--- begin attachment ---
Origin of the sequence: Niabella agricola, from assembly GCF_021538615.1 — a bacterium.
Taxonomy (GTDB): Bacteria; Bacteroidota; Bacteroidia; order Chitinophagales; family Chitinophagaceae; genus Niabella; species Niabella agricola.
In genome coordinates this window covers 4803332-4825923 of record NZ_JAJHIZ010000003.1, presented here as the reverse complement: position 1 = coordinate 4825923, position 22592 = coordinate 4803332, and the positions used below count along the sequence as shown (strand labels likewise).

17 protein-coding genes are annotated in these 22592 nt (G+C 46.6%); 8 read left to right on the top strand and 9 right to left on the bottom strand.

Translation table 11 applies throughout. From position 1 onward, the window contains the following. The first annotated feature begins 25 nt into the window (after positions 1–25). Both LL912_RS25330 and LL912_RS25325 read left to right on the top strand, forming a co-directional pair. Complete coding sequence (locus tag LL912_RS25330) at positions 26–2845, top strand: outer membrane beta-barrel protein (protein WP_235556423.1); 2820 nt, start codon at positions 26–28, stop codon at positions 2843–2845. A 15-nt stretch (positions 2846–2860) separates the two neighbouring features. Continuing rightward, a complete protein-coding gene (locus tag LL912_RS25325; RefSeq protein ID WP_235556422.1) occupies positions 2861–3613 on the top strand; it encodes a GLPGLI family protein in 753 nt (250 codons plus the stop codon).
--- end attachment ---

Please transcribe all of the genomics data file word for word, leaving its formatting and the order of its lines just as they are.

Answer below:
Origin of the sequence: Niabella agricola, from assembly GCF_021538615.1 — a bacterium.
Taxonomy (GTDB): Bacteria; Bacteroidota; Bacteroidia; order Chitinophagales; family Chitinophagaceae; genus Niabella; species Niabella agricola.
In genome coordinates this window covers 4803332-4825923 of record NZ_JAJHIZ010000003.1, presented here as the reverse complement: position 1 = coordinate 4825923, position 22592 = coordinate 4803332, and the positions used below count along the sequence as shown (strand labels likewise).

17 protein-coding genes are annotated in these 22592 nt (G+C 46.6%); 8 read left to right on the top strand and 9 right to left on the bottom strand.

Translation table 11 applies throughout. From position 1 onward, the window contains the following. The first annotated feature begins 25 nt into the window (after positions 1–25). Both LL912_RS25330 and LL912_RS25325 read left to right on the top strand, forming a co-directional pair. Complete coding sequence (locus tag LL912_RS25330) at positions 26–2845, top strand: outer membrane beta-barrel protein (protein WP_235556423.1); 2820 nt, start codon at positions 26–28, stop codon at positions 2843–2845. A 15-nt stretch (positions 2846–2860) separates the two neighbouring features. Continuing rightward, a complete protein-coding gene (locus tag LL912_RS25325; RefSeq protein ID WP_235556422.1) occupies positions 2861–3613 on the top strand; it encodes a GLPGLI family protein in 753 nt (250 codons plus the stop codon).